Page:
January 29th, 2012
Sandy Neck Beach, Barnstable Massachusetts
Cape Cod Frozen Fat Ass 50k
And off we went, with the ocean to our right and the masses picking the best line of attack, the race was under way. I heard many different takes going into this race on where to run. Some would say up top near the dunes, others mentioned the hard pack near the water's edge. I decided to stay in-between those two lanes for the first few miles. As the pack thinned out, I noticed past champ and CR holder, Greg Stone, riding the dunes on the left and ultra star Adam Wilcox edging closer to the middle, where some hard pack sand and rock fields were located. I figured Greg must know what he is doing, so I went up there, found the sand to be loose and hard to run in and slowly made my way back down to Adam's line.
The pack thinned some more and I passed a few people, slowing edging my way up to fifth place. I wasn't sure if everyone in-front was running the full 50k (there was a 25k option), so I just assumed they all would be. With Greg out of sight (damn he is quick for 53 years old!!!), I had a group of three about 50 yards ahead of me as we turned off the beach and behind the dunes onto the marsh trail.
On this particular stretch, the sand was hard packed for most of mileage on it before returning to the beach we had run on via a road crossing and stairwell leading back to the beachfront. Here we would retrace our steps and head back to the parking lot. The three gents were still up ahead and seemed to be gaining ground. I figured at this point, I'm not even out of the first loop (5 miles) and need to relax and run my race and not theirs (this has been a challenge for me in the past).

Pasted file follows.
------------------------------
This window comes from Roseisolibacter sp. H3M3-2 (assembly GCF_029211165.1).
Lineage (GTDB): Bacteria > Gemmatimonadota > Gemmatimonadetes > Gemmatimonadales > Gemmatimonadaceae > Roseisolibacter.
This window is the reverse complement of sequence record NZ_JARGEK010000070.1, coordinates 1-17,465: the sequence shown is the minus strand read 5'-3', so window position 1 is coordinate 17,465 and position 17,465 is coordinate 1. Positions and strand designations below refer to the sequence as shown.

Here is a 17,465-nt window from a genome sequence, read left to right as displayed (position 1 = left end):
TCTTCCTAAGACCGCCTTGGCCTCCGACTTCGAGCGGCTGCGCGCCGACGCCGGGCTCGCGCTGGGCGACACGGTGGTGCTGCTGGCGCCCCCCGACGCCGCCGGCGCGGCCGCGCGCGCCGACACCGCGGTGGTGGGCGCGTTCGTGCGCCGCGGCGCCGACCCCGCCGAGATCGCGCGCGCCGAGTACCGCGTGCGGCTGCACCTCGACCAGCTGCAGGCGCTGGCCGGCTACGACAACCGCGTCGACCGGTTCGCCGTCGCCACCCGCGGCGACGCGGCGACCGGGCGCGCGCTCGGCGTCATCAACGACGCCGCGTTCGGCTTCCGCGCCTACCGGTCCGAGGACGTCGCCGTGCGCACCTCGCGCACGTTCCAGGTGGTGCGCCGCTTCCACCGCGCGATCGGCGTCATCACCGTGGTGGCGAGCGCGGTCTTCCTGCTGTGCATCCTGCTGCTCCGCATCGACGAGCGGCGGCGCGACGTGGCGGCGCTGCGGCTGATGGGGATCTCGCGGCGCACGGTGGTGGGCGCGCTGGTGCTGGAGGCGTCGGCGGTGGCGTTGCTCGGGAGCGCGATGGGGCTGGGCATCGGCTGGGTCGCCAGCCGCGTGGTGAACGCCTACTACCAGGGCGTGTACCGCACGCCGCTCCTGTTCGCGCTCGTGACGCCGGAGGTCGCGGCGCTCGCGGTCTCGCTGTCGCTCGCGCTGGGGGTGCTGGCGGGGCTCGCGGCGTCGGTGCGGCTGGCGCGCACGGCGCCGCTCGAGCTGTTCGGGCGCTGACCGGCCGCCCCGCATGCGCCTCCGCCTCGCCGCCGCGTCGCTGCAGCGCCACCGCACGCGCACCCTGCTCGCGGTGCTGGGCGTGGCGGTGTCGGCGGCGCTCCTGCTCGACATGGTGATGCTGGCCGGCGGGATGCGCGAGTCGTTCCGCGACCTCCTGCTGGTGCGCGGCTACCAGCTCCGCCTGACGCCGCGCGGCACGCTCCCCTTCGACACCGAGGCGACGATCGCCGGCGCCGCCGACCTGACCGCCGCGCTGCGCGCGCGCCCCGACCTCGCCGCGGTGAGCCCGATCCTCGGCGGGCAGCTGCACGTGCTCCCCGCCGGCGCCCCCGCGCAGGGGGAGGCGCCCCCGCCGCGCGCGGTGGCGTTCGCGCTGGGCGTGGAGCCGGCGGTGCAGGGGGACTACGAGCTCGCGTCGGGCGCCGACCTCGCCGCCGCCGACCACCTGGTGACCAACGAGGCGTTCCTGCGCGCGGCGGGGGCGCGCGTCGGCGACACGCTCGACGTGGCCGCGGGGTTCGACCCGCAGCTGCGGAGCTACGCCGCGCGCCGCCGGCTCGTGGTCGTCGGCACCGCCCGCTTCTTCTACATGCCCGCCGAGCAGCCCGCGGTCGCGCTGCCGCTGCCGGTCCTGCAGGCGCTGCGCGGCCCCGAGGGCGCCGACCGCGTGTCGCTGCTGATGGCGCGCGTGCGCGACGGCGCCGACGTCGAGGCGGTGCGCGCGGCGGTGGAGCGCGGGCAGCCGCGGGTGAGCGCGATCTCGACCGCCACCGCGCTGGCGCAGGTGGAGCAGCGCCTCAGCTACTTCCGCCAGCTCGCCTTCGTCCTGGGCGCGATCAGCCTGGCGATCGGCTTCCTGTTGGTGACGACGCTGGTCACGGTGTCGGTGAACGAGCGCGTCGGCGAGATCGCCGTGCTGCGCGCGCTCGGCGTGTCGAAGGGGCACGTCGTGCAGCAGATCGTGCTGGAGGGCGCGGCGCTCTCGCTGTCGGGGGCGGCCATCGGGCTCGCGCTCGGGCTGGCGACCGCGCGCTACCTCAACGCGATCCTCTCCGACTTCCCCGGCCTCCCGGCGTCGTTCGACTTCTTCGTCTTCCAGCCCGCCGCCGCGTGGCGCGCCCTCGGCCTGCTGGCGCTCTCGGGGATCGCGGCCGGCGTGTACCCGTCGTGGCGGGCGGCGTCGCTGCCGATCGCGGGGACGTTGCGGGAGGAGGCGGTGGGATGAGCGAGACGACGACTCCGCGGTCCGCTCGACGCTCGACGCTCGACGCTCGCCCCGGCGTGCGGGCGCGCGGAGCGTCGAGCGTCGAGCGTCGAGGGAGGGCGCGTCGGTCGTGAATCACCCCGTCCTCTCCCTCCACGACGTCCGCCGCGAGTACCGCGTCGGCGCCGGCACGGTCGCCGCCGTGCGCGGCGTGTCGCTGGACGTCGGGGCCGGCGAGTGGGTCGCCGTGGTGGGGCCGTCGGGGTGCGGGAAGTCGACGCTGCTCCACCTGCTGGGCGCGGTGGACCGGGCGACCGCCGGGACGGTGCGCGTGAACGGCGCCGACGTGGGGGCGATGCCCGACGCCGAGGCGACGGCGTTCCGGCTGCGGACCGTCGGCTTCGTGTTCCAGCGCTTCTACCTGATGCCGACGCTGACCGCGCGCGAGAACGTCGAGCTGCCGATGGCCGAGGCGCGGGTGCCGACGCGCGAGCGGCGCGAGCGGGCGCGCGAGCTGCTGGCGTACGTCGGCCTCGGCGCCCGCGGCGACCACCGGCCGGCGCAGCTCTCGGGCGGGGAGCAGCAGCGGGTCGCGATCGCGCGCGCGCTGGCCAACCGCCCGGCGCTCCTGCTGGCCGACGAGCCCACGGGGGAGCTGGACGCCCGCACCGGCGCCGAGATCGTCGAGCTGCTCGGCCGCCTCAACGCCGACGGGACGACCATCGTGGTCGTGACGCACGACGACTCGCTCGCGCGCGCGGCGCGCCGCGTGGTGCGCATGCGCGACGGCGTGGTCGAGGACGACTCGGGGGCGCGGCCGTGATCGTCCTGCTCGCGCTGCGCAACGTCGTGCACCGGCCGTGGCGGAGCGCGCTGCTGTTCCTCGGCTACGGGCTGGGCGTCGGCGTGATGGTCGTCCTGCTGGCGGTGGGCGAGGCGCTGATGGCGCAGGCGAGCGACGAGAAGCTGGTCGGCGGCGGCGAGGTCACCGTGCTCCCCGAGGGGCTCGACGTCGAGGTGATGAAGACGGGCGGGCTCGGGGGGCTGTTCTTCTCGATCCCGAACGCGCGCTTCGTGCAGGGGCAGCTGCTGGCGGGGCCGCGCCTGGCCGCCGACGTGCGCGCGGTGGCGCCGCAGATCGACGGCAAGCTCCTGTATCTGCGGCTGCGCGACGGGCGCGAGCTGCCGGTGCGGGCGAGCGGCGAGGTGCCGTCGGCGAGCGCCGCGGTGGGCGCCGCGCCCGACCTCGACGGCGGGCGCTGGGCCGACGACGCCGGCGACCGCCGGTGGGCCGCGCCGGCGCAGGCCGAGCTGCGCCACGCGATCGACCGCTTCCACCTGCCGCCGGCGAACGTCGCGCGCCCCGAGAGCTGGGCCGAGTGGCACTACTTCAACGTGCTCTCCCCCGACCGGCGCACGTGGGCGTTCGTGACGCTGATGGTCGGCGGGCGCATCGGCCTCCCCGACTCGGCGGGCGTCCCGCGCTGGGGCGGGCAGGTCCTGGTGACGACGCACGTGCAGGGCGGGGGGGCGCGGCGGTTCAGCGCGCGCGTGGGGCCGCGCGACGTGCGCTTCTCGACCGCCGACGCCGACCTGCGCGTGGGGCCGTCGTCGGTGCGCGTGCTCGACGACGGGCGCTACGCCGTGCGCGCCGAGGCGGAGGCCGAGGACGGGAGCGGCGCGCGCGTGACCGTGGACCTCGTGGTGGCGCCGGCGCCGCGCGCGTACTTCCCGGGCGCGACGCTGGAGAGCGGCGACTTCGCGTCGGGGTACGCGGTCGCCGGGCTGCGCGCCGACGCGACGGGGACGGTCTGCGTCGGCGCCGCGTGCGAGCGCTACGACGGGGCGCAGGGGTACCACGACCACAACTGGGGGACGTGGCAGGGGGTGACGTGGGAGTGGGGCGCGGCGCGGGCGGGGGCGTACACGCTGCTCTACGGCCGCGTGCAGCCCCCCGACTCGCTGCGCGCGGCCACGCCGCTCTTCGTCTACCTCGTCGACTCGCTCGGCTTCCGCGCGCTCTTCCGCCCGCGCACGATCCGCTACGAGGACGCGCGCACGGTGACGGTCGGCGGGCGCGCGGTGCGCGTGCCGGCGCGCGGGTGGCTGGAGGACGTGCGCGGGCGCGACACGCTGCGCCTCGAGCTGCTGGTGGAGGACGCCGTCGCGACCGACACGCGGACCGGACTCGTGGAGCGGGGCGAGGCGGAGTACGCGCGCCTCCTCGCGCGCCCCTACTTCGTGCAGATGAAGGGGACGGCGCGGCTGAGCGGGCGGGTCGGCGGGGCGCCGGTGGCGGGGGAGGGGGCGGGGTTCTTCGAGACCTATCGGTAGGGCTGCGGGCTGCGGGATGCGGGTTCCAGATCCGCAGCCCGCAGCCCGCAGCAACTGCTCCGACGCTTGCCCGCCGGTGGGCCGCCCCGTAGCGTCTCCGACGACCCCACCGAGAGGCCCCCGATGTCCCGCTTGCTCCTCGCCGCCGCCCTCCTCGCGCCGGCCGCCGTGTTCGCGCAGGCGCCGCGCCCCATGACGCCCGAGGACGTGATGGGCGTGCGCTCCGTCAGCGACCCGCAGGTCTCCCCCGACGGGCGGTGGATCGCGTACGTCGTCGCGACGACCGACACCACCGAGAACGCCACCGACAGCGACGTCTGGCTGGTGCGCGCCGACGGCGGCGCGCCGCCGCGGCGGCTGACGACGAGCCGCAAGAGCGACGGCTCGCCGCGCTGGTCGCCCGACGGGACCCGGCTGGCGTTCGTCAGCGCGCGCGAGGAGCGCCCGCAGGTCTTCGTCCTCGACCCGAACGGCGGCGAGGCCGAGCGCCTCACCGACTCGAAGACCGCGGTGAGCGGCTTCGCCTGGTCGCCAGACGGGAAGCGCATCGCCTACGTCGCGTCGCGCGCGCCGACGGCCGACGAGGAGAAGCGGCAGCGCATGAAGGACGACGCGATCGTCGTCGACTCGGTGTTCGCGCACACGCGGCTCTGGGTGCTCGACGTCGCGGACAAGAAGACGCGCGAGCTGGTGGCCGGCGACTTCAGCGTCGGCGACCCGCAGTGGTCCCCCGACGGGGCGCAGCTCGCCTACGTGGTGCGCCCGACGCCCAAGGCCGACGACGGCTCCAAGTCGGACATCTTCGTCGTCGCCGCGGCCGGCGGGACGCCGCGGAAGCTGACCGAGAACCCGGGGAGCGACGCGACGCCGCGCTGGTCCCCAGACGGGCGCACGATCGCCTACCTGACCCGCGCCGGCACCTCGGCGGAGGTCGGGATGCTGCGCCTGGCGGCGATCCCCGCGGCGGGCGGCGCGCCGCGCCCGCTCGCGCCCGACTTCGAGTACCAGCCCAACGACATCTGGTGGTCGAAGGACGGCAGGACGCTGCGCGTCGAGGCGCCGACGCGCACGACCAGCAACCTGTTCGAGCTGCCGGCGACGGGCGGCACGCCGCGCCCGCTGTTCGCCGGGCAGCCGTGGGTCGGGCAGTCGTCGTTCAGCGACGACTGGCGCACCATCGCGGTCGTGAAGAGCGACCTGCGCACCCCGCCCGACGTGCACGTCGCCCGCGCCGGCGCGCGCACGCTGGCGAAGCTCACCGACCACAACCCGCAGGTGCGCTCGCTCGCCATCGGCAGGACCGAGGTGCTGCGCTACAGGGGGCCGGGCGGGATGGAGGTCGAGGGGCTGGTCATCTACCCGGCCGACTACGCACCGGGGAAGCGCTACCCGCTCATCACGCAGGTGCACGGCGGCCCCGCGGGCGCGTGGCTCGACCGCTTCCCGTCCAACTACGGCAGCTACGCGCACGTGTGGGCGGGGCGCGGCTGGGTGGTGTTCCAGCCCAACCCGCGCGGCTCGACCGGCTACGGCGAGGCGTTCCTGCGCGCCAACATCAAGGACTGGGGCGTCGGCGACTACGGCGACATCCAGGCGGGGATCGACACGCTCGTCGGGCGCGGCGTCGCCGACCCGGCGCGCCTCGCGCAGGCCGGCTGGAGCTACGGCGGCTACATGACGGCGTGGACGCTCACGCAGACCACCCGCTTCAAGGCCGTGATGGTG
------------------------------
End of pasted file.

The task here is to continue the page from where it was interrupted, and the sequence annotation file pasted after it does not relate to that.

As I finished the loop and headed up towards the car/aid station, I noticed one guy (who was running with his dog) had stopped and asked me if he had seen his dog in awhile. I said "no" and think he may have dropped at that point to go find his dog. Another guy in the three man group had trouble getting into his car (later found out this would another "Justin"), so I quickly shed some layers, filled my water and headed out into the second loop (10 miles) in third place.
The 10-mile loop started on a bike path for a few tenths, hung a quick left onto the marsh trail and meandered its way past some beach homes and yes, marshes. This trail would be the death of me, and maybe all the other participants as well. There were spots on this trail (many spots I might add!) that the sand was so soft to run in that it felt like you weren't really moving at all. I'm talking about me running at my max capacity and not moving a damn foot. This would be quite aggravating on the second loop.
Mid-way through the marsh trail, Justin, who had trouble getting into his car, caught up and we enjoyed the rest of the trail (which towards the end seemed to have a more runnable appeal to it aside from a few dunes to slog over...). We had a good conversation on footwear, and our likes and dislikes on the whole minimalistic approach. I mentioned I was an ambassador for Tecnica and advised him on the specs of my favorite, the Diablo Max M's. Again, these babies kept my feet from getting any blisters or hot spots and rode me into the finish with plenty left in the tank.